Click for more detail about Toni Morrison’s Spiritual Vision: Faith, Folktales, and Feminism in Her Life and Literature by Nadra Nittle Toni Morrison’s Spiritual Vision: Faith, Folktales, and Feminism in Her Life and Literature

by Nadra Nittle
Fortress Press (Oct 05, 2021)
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When Toni Morrison died in August 2019, she was widely remembered for her contributions to literature as an African American woman, an identity she wore proudly. Morrison was clear that she wrote from a Black, female perspective and for others who shared her identity. But just as much as she was an African American writer, Toni Morrison was a woman of faith.

Morrison filled her novels with biblical allusions, magic, folktales, and liberated women, largely because Christianity, African American folk magic, and powerful women defined her own life. She grew up with family members who could interpret dreams, predict the future, see ghosts, and go about their business. Her relatives, particularly her mother, were good storytellers, and her family’s oral tradition included ghost stories and African American folktales. But her family was also Christian. As a child, Morrison converted to Catholicism and chose a baptismal name that truly became her own—Anthony, from St. Anthony of Padua—going from Chloe to Toni. Morrison embraced both Catholicism and the occult as a child and, later, as a writer. She was deeply religious, and her spirituality included the Bible, the paranormal, and the folktales she heard as a child.

Toni Morrison’s Spiritual Vision unpacks this oft-ignored, but essential, element of Toni Morrison’s work—her religion—and in so doing, gives readers a deeper, richer understanding of her life and her writing. In its pages, Nadra Nittle remembers and understands Morrison for all of who she was: a writer, a Black woman, and a person of complex faith. As Nittle’s wide-ranging, deep exploration of Morrison’s oeuvre reveals, to fully understand the writing of Toni Morrison one must also understand the role of religion and spirituality in her life and literature.


Click for more detail about Parable of the Brown Girl: The Sacred Lives of Girls of Color by Khristi Lauren Adams Parable of the Brown Girl: The Sacred Lives of Girls of Color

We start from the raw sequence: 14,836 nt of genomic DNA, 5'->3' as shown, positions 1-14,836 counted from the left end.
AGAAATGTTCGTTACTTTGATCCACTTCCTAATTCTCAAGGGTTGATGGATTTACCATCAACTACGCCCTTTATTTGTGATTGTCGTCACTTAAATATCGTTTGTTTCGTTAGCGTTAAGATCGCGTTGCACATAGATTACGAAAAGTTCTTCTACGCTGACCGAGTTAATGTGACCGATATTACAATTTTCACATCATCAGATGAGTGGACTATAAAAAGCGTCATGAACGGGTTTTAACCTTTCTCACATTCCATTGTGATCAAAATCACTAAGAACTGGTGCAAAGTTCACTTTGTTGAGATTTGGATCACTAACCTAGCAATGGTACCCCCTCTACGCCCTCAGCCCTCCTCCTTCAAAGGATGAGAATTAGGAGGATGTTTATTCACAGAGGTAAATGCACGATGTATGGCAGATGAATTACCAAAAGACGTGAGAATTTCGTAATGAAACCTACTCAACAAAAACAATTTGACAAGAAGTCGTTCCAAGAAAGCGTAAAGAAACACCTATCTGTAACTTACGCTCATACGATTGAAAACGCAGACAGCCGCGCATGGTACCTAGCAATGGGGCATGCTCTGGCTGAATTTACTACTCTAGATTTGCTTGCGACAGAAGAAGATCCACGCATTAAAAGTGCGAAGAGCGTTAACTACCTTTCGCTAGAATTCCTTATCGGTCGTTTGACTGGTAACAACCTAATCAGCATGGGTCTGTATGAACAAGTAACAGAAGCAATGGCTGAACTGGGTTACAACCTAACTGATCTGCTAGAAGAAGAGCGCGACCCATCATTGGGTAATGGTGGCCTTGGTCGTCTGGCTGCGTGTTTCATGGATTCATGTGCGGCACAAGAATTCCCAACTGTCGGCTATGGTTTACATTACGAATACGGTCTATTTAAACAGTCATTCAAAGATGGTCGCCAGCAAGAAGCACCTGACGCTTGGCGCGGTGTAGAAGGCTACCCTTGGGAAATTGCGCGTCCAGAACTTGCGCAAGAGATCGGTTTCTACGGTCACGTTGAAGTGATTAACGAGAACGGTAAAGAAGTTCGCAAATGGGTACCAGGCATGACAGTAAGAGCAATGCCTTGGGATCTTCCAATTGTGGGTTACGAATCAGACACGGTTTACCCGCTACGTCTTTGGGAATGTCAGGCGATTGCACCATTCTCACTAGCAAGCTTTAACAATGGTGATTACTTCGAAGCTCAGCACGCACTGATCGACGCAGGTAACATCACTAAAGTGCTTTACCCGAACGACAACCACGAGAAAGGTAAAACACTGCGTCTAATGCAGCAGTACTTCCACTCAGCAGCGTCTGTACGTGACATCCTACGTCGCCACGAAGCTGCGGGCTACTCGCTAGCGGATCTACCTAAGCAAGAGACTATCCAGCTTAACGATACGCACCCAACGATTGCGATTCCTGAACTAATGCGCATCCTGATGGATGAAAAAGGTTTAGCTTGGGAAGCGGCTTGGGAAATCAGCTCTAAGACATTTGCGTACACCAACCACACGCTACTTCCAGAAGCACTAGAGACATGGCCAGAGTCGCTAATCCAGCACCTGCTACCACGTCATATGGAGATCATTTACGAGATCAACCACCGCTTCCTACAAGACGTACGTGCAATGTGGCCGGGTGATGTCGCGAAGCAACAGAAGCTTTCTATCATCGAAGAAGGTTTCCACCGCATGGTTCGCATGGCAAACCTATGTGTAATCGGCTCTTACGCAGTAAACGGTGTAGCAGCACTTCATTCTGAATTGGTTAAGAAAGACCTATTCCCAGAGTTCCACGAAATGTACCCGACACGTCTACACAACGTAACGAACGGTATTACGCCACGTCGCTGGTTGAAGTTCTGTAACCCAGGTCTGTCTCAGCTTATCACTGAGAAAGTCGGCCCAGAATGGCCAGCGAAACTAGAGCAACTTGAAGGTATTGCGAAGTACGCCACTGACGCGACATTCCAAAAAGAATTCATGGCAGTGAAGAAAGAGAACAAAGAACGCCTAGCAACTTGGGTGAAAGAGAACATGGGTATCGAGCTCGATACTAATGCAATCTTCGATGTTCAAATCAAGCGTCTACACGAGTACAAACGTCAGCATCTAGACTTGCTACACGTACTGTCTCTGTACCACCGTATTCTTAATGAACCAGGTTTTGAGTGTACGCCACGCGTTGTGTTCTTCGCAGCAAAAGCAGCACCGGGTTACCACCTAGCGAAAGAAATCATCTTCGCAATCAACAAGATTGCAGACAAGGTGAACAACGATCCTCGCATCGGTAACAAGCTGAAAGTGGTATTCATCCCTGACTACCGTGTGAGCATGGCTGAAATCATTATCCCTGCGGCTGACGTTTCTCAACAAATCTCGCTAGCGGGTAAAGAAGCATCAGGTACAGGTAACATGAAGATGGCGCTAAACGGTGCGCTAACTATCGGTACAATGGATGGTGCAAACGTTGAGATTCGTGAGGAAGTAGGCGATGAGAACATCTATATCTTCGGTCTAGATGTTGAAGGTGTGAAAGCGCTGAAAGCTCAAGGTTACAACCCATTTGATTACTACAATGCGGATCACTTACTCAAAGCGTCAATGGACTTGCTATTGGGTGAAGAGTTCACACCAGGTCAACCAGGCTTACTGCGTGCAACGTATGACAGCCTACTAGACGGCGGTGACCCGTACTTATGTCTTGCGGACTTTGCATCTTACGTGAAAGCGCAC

by Khristi Lauren Adams
Fortress Press (Feb 04, 2020)
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Enlightening and extremely helpful Parable of a Brown Girl deepens cultural awareness by relaying heartfelt stories from girls of color. Author, speaker, minister, and youth advocate, Khristi Lauren Adams introduces readers to the resilience and hope held within each of their diverse lives. Loaded with valuable insights from people of color, referencing Black feminist and political thought, Adams brings each story front and center with grace and wisdom.

By sharing encounters she’s had with girls of color, profound cultural and theological truths are highlighted. Adams magnifies the struggles, dreams, wisdom, and dignity of these important voices that offer deep understanding of social justice and reconciliation for all readers. Thought-provoking and inspirational, Parable of the Brown Girl is a powerful example of how God uses the narratives we most often ignore to teach us the most important lessons in life. It’s time to pay attention and learn from the societal pressures, expectations, and stereotypes often put on multi-ethnic girls. Now is the time to forge new understanding and engage in community dialogue that Adams so confidently leads us into.


Click for more detail about Bitty Brown Babe by Deborah Lefalle Bitty Brown Babe

by Deborah Lefalle
Beaming Books (Sep 10, 2019)
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Bitty brown babe, how soft your round nose
As soft as a petal one finds on a rose.

Feel the love and delight in this darling board book about bonding with a new baby in the family. Deborah LeFalle’s poetic descriptive text and Keisha Morris’ vibrant mixed-media illustrations, showcase the wonder and beauty of a beloved baby and the joy that comes with new life.

Bitty Brown Babe is the perfect gift for new parents, grandmothers, aunts, birthdays, Mother’s Day, Christmas, Kwanzaa, Grandparents Day, baby showers, and story time any day of the year.


Click for more detail about Bipolar Faith: A Black Woman’s Journey with Depression and Faith by Monica A. Coleman Bipolar Faith: A Black Woman’s Journey with Depression and Faith

by Monica A. Coleman
Fortress Press (Jul 01, 2016)
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Overcome with mental anguish, Monica A. Coleman’s great-grandfather had his two young sons pull the chair out from beneath him when he hanged himself. That noose remained tied to a rafter in the shed, where it hung above the heads of his eight children who played there for years to come.

As it had for generations before her, a heaviness hung over Monica throughout her young life. As an adult, this rising star in the academy saw career successes often fueled by the modulated highs of undiagnosed Bipolar II Disorder, as she hid deep depression that even her doctors skimmed past in disbelief. Serendipitous encounters with Black intellectuals like Henry Louis Gates Jr., Angela Davis, and Renita Weems were countered by long nights of stark loneliness. Only as Coleman began to face her illness was she able to live honestly and faithfully in the world. And in the process, she discovered a new and liberating vision of God.